An interview at your convenience
is required. Please call Michele
269-9986.
Chan Centre Tours
Free tours of the Chan Centre
for the Performing Arts are held
every Tuesday. Meet in the Chan
Centre main lobby at noon. Special group tours can be booked
through www.chancentre.com or
at 822-1815.
Research Study
5-12 year old children are needed
to participate in UBC Psychology
research to learn more about the
ways children respond to questions about cartoons and stories.
Please call Dr. Johnston's lab at
822-9037.
UBC Children's Art Program
UBC Art Education faculty invites children 7-12 years to participate in a unique art course
Saturdays at the Vancouver Art
Gallery (Jan. 30-March 13,
1999). Fee $25. E-mail
llackey@interchange.ubc.ca or
call Lara Lackey at 822-5422.
Thunderbird Winter Sports
Centre
Public Skating 8:30am-4:30pm.
$3; free before noon for UBC
students. Casual Hockey
8:30am-4:30pm. $3.75/hr. M-
F; free before noon for UBC students. Squash and Racquetball.
UBC staff $7.50/court; UBC students $6/court. For info call 822-
6121.
Statistical Consulting And
Research Lab (SCARL)
SCARL offers long or short term
statistical and analytical assistance to UBC researchers. Resources include expertise in many
areas of statistical methodology
and a variety of statistical software. Web site: www.stat.ubc.ca/
-scarl, e-mail: scarl@stat.ubc.ca
or call 822-4037.
50th Anniversary Law
Review
The UBC Law Review is publishing
a 50th anniversary commemorative issue and is looking for law
school alumni and faculty to submit articles. Please contact the re- j
view at 822-3066; fax 822-4633 or
e-mail: lawrev@interchange.ubc.ca
for details. Submissions deadline
is Jan. 15,1999.
Participants Needed
For a study involving public participation in B.C. environmental
policies conducted by Eco-Risk
Research Unit. We offer $20 for
1.5 hours of your time. UBC staff
and graduate students are particularly welcomed (fluency in
English is required). If interested,
please phone 822-0551 for more
details.
THE UNIVERSITY OF BRITISH COLUMBIA
Attention: UBC Faculty, Staff and Graduate Students
On-line Courses Start Monday, January 11, 1999, in
Technology-Based Distributed Learning
For UBC Faculty, Staff and Graduate Students
DE&T will accept late registration up to January 15. pending maximum enrolment limits.
Experience the difference. You may enroll as a regular student (graded) or audit student (non-graded) and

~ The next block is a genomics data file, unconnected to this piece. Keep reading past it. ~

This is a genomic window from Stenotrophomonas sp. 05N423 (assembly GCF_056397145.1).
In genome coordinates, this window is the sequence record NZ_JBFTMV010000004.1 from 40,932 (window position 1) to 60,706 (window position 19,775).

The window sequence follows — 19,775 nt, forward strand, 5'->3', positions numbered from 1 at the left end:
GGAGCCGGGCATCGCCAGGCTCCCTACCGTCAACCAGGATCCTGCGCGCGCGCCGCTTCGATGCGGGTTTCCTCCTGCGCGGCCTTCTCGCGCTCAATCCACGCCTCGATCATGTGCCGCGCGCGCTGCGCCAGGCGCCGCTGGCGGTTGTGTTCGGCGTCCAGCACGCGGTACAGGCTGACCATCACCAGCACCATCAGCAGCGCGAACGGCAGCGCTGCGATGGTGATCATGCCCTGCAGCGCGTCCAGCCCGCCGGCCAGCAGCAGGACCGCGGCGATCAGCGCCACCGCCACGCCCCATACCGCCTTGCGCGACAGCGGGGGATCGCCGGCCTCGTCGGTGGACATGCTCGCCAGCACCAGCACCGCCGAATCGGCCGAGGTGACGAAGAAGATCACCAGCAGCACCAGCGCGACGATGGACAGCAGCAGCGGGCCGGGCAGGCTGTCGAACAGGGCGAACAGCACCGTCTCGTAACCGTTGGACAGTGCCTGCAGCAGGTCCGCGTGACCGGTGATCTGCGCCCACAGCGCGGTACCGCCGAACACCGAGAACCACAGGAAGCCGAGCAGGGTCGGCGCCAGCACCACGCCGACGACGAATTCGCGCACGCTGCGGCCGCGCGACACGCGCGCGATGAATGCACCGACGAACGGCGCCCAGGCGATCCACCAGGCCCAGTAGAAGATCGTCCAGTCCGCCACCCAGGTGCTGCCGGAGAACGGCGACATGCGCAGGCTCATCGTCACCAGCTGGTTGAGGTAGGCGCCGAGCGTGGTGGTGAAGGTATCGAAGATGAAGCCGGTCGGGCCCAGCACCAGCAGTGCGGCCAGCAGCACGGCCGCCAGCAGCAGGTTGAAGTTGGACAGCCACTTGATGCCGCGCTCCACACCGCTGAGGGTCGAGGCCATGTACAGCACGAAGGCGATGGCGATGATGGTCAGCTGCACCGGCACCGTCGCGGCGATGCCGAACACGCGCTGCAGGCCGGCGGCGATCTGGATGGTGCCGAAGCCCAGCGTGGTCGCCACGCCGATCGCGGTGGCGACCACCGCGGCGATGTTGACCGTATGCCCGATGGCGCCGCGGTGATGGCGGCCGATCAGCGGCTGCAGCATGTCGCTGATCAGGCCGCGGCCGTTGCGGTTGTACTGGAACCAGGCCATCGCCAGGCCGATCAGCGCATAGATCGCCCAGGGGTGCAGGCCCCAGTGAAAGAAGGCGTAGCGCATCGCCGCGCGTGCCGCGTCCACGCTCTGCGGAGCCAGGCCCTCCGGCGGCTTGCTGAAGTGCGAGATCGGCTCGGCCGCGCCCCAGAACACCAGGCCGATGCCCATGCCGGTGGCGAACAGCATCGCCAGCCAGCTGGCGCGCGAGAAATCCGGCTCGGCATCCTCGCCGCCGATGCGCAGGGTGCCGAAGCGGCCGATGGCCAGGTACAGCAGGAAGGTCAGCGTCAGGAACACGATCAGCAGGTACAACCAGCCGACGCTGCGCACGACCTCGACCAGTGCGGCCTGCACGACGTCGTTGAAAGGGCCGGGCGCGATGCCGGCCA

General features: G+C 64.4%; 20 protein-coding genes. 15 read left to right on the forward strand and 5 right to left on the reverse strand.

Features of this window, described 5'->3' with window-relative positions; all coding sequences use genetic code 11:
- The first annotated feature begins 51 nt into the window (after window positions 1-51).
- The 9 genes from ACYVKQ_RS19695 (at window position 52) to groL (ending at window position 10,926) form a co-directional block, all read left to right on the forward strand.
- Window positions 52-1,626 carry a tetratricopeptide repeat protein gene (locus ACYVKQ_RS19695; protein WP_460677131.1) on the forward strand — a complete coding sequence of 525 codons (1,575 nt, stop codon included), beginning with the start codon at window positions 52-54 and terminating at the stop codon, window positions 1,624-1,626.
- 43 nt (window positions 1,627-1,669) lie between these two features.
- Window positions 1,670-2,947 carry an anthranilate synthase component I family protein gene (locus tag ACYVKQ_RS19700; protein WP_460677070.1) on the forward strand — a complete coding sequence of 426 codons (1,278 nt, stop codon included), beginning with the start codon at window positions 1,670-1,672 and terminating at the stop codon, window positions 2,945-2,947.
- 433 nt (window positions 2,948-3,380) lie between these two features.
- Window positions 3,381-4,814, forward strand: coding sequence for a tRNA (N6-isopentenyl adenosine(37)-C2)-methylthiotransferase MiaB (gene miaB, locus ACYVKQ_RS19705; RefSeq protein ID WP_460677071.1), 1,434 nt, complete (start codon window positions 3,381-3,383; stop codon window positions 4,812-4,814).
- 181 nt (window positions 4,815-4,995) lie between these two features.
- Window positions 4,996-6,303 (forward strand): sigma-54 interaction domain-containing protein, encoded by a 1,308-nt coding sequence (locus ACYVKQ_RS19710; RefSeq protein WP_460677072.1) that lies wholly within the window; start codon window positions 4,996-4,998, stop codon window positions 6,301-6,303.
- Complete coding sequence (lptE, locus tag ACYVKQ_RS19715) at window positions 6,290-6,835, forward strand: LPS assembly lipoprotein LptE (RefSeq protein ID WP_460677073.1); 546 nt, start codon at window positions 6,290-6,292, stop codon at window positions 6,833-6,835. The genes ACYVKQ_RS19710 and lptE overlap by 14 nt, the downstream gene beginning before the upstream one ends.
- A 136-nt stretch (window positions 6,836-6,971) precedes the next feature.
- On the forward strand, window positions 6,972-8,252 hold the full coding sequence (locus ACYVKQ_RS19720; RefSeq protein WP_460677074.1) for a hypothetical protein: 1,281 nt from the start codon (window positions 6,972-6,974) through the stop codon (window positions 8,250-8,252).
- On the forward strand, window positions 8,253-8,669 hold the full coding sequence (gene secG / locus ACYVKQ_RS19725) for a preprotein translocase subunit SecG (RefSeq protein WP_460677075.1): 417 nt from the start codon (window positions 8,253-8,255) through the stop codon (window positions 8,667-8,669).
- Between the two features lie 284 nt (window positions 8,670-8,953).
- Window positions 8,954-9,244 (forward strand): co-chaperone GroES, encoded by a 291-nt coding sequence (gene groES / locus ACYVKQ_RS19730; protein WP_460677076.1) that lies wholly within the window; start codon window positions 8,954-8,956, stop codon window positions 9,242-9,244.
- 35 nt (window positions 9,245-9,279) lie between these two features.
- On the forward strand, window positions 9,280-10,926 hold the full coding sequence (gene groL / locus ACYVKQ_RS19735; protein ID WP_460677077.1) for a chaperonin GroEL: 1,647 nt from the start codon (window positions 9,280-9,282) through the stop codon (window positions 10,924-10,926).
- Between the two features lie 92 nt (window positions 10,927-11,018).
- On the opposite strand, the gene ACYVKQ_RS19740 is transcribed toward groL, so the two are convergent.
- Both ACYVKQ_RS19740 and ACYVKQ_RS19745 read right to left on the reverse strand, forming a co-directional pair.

join us on-line for 13 weeks starting January 11, 1999, in one or both ofthe following graduate-level
courses:
ADED 501 (SOC.ISSUES)
"Social Issues in Technology-Based Distributed Learning"
EDST561g(SLCT&uSE)
"Selecting and Using Technologies for Distributed Learning"
Over 100 post-secondary professionals and UBC graduate students are learning about
technology-based distributed learning through this on-line, post-graduate, certificate
program. Linked through the Internet from as many as 17 different countries,
students interact with each other and their instructors via a course Web site to discuss
issues in the field and collaborate on assignments. Participants should be highly
proficient in English and comfortable with using email, Netscape 3.1 and a computer
keyboard.   Tutors include Tony Bates, Mark Bullen and Diane Janes, all from
Distance Education and Technology, Continuing Studies, at UBC.
For course information and registration, visit the Web site:
To ask about tuition waivers and other payments, email:
http://itesm.cstudies.ubc.ca/info/
heather.francis@ubc.ca 6 UBC Reports • January 7, 1999
Writing
Centre
The UBC Writing Centre offers sit- or
twelve-week non-credit courses emphasizing
English writing for academic, technical and
research purposes. Classes are held on the
UBC campus.
Writing 097:
Introduction to Composition
Begins Saturday, Jan 16. $245.
Writing 098: Preparation for
University Writing and the LPI
Day and time vary by section. $245.
Writing 099: Advanced Composition
Begins Wednesday, Jan 20. $245.
Report and Business Writing
Begins Tuesday, Jan 19. $245.
Getting Ahead with Grammar
Begins Saturday, Jan 23 or
Tuesday, Feb 23. $175.
Speak Up!
Begins Saturday, Mar 6. $175.
Survival Skills for
Academic Excellence
Begins Tuesday, Jan 19. $175.
The Practical Journal:
Strategies for Composition
Begins Thursday, Feb 25. $175
New for 1999...
Writing for Graduate Students
This six-week course helps graduate
students with English as an additional
language with their technical or
academic theses, articles and reports.
Begins Wednesday, Jan 20. $175.
Effective and Ethical Tutoring
Workshops offer senior undergraduate
or graduate students the opportunity
to extend their knowledge of tutoring
at the university level. Tutors receive
a written evaluation of their performance at the end of the course.
Begins Tuesday, Jan 19. $175.
Information:
822-9564
www.cstudies.ubc.ca/wc
Classified
THE UBC BIRDCOOP
In Conjunction with
THE UNIVERSITY OF BRITISH COLUMBIA
Proudly Presents
The 5th Annual
INTERNATIONAL FITNESS, STRENGTH
& CONDITIONING CONFERENCE
February 20,1999
IMAGE '99
An intense, in-depth conference on
PRACTICAL TRAINING
& NUTRITION FOR        /
WEIGHT /A
MANAGEMENT
- a personalized approach        /
At The University of
British Columbia in the
Student Recreation
Centre BirdCoop.
PRINCIPLES BEHIND
CONFERENCE '99 PRESENTATIONS
1 ndividjial Considerations for Weight Loss & Hypertrophy
JTletabolic Enhancements